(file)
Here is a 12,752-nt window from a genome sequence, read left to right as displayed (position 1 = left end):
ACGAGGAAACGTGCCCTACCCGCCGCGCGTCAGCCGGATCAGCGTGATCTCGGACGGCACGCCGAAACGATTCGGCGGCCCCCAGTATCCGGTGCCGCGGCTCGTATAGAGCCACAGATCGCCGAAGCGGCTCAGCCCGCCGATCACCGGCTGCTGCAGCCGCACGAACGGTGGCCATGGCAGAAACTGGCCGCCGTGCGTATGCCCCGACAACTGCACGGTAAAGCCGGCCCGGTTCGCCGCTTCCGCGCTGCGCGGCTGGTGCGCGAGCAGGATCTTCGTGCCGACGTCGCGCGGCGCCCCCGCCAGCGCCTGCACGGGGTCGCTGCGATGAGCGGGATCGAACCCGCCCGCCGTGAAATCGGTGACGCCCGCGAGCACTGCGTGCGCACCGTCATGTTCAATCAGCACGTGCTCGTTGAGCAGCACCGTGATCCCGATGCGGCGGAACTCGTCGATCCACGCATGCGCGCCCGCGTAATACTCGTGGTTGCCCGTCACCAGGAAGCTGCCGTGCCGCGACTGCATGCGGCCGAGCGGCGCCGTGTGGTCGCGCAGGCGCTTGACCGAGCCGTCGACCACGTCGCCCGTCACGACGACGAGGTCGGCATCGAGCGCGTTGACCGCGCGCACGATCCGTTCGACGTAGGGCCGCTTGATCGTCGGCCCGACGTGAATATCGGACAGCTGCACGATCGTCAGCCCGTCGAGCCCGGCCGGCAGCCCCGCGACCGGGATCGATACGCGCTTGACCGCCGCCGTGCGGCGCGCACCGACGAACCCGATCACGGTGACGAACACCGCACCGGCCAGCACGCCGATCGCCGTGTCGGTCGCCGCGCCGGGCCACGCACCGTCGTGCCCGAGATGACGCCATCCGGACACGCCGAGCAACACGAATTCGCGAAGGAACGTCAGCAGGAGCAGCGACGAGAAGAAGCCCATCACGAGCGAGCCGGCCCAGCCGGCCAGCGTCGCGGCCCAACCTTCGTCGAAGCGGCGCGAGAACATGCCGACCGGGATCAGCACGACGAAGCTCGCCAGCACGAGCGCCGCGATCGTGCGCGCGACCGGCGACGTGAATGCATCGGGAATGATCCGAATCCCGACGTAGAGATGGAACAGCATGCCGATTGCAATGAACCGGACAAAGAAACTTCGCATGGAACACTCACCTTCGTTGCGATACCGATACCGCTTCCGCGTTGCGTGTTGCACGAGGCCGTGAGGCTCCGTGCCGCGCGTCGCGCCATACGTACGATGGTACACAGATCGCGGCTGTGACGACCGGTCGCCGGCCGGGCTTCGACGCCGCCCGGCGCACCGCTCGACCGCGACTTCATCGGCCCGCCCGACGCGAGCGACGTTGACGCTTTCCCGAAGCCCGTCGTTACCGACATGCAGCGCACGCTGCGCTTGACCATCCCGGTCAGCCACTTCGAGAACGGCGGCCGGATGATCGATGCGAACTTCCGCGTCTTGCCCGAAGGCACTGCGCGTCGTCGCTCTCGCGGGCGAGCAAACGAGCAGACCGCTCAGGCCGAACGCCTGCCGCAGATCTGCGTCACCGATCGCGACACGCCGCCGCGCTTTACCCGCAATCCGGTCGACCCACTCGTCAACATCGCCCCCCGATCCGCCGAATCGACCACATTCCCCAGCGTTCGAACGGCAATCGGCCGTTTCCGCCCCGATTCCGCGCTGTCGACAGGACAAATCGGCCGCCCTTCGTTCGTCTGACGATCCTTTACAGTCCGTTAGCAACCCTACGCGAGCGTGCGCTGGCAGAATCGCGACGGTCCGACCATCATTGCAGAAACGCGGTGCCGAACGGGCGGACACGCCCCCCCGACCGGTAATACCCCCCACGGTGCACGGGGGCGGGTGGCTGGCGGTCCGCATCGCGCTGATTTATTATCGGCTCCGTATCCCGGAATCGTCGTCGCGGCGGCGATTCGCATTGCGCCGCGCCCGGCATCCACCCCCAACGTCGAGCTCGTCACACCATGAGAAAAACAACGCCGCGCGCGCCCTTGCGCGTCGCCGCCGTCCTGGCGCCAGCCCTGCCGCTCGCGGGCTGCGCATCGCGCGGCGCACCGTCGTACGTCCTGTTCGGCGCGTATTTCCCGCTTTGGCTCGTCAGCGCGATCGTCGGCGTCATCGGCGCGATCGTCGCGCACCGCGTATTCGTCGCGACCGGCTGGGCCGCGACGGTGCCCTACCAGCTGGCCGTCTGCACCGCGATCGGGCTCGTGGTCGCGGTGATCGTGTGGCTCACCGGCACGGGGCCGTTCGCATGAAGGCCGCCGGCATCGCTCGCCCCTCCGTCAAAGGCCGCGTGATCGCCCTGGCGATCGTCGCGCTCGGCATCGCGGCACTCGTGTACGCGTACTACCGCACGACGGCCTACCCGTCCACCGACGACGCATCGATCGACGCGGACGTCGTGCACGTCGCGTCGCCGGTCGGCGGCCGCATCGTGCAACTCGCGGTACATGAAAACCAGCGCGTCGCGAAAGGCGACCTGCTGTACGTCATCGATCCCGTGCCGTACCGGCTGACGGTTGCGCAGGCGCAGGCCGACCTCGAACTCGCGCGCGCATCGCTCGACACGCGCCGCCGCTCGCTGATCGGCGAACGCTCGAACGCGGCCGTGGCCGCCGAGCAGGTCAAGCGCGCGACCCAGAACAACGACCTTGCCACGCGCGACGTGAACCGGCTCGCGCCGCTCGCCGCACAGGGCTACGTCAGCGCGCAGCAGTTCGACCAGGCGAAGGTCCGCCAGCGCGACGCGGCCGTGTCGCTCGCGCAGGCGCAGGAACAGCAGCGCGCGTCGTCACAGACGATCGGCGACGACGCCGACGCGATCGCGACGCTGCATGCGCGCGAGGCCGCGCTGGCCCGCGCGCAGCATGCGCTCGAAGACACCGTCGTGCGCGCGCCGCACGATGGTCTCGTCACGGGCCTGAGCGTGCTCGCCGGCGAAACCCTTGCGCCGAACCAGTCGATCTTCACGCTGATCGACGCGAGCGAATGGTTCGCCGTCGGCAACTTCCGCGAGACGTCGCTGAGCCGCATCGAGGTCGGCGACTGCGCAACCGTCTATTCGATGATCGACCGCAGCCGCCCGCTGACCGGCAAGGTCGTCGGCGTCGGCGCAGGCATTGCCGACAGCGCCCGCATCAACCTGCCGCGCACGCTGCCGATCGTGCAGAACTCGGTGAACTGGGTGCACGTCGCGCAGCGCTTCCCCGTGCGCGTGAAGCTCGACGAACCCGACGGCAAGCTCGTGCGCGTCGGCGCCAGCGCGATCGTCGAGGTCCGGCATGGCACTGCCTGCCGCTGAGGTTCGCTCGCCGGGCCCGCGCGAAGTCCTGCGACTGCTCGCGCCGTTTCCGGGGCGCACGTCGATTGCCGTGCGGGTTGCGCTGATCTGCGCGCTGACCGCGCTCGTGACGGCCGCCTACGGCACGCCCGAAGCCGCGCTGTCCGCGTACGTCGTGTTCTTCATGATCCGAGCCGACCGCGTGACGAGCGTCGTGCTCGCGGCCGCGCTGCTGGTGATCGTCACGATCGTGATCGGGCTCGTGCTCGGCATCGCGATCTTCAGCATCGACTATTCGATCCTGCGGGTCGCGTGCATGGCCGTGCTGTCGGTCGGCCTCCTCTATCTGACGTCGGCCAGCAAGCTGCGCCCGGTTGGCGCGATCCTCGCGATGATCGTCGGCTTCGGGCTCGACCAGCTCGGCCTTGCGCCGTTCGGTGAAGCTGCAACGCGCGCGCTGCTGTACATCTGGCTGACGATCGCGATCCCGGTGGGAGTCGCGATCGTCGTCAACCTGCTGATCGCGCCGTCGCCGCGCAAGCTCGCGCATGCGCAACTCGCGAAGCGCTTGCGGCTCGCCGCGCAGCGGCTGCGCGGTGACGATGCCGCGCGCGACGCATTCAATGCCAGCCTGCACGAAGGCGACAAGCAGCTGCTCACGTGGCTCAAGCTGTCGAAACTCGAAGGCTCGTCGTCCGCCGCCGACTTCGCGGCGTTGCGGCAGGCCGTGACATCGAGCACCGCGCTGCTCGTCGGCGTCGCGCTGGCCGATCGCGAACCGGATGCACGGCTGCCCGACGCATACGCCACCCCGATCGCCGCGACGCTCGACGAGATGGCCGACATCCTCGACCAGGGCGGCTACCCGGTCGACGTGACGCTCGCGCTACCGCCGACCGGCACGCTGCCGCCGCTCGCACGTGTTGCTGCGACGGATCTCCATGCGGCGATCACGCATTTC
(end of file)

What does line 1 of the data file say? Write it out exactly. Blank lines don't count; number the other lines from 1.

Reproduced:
Here is a 12,752-nt window from a genome sequence, read left to right as displayed (position 1 = left end):